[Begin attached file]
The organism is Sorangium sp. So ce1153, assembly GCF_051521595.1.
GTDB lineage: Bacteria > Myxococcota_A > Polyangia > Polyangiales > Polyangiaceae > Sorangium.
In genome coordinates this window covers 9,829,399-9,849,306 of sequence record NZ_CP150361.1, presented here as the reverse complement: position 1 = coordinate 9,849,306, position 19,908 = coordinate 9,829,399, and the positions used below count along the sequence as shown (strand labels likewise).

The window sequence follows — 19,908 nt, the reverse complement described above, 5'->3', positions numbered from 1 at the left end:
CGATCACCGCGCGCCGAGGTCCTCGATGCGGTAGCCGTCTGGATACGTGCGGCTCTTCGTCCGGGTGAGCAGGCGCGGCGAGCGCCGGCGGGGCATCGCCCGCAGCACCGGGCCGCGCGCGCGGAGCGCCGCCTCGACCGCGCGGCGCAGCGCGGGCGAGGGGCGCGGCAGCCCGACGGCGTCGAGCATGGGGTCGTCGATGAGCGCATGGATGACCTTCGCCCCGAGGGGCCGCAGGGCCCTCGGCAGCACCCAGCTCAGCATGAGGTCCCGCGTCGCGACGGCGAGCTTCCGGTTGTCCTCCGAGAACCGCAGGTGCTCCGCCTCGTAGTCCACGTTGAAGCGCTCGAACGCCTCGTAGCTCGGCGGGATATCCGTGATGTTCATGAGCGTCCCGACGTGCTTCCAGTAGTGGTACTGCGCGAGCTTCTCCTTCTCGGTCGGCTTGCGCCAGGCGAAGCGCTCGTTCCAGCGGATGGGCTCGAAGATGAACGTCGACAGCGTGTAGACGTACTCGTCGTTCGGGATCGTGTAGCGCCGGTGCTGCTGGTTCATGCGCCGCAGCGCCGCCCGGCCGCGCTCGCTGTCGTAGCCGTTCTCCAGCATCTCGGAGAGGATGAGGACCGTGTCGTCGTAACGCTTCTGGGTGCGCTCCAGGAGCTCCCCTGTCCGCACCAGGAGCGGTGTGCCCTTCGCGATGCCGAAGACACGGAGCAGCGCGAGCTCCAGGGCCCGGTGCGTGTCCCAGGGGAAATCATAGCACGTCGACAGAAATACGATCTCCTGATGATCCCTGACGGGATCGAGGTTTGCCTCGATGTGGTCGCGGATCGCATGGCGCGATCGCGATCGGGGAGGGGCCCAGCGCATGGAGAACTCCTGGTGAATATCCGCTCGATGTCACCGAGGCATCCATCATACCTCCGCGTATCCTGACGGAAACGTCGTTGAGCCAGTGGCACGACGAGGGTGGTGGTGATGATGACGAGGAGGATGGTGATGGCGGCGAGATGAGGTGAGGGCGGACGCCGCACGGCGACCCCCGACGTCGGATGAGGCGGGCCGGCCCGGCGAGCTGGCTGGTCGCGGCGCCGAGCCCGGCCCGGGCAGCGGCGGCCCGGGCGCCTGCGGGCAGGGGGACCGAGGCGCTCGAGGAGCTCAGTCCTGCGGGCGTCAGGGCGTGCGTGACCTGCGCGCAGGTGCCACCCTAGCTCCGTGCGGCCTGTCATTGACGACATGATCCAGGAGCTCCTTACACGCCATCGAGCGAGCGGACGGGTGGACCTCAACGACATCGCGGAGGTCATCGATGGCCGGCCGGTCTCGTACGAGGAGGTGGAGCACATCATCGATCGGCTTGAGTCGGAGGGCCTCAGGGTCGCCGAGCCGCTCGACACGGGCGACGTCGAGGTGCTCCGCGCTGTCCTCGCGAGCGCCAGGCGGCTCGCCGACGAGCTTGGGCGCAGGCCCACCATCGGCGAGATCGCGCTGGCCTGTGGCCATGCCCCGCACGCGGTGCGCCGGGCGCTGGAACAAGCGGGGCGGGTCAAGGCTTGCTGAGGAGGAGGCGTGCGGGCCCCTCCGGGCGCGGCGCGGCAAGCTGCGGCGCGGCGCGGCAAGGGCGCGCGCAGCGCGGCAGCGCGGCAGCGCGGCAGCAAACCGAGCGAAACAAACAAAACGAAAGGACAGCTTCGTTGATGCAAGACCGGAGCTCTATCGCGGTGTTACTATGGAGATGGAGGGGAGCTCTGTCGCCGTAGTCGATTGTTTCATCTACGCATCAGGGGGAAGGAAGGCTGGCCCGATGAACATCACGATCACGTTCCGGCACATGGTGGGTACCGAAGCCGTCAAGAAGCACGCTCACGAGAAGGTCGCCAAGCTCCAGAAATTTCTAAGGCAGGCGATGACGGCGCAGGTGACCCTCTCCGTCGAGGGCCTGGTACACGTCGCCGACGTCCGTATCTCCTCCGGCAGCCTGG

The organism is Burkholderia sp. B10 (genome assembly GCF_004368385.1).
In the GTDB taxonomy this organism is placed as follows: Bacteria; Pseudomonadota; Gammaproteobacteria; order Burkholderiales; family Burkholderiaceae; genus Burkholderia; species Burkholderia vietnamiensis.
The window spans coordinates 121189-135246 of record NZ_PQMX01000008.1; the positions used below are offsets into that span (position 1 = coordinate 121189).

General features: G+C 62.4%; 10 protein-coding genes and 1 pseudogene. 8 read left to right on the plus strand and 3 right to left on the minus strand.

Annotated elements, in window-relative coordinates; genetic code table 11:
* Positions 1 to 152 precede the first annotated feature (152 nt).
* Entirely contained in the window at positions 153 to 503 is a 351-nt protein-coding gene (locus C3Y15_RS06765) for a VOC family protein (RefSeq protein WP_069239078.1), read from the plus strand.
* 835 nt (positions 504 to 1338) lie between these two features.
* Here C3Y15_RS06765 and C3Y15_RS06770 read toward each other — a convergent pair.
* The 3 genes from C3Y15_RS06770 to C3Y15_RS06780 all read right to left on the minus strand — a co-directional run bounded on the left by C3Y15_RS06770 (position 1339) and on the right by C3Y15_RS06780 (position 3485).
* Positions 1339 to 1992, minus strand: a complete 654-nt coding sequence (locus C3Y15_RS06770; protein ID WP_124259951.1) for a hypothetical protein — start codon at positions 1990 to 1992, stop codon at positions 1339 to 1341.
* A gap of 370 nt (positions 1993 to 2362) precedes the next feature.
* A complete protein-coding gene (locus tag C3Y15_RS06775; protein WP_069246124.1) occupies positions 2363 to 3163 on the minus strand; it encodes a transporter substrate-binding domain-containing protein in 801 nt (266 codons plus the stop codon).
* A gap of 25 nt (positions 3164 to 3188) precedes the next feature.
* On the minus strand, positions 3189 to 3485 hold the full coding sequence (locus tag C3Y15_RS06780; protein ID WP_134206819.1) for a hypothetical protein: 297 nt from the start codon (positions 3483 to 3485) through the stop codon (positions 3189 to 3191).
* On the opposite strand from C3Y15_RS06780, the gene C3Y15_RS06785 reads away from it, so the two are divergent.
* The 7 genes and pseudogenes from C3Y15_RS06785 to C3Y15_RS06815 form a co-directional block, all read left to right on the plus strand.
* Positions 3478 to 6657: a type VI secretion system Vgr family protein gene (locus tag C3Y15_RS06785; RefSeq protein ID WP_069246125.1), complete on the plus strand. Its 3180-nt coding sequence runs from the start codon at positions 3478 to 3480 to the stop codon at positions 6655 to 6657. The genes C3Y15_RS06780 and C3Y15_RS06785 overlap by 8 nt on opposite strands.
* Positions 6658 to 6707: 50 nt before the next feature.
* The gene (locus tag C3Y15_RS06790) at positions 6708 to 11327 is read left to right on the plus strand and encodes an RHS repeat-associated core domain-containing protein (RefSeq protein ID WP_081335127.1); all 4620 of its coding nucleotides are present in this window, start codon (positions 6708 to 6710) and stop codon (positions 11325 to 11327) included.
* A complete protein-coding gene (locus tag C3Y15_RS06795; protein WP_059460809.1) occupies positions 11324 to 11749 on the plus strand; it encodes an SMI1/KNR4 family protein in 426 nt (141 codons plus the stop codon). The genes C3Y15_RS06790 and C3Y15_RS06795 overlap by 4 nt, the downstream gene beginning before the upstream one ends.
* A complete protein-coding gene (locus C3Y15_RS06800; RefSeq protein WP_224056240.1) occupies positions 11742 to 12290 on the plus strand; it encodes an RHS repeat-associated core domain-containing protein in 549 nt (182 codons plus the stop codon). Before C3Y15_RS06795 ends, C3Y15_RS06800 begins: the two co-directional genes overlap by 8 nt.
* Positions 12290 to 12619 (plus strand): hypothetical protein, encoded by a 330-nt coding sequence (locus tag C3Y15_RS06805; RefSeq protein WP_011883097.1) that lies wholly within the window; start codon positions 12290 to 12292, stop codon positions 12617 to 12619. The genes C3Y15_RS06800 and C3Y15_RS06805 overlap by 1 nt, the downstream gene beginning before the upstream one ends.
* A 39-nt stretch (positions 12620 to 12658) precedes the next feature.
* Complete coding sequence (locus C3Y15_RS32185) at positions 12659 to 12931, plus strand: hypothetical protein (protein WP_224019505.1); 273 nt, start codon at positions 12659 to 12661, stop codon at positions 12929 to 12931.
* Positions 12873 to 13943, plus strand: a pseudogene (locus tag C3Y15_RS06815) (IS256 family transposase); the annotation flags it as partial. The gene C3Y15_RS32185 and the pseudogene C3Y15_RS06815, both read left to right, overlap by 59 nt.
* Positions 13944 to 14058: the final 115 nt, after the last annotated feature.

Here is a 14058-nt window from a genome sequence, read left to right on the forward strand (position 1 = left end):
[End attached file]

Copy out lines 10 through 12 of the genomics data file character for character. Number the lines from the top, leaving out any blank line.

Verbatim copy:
Annotated elements, in window-relative coordinates; genetic code table 11:
* Positions 1 to 152 precede the first annotated feature (152 nt).
* Entirely contained in the window at positions 153 to 503 is a 351-nt protein-coding gene (locus C3Y15_RS06765) for a VOC family protein (RefSeq protein WP_069239078.1), read from the plus strand.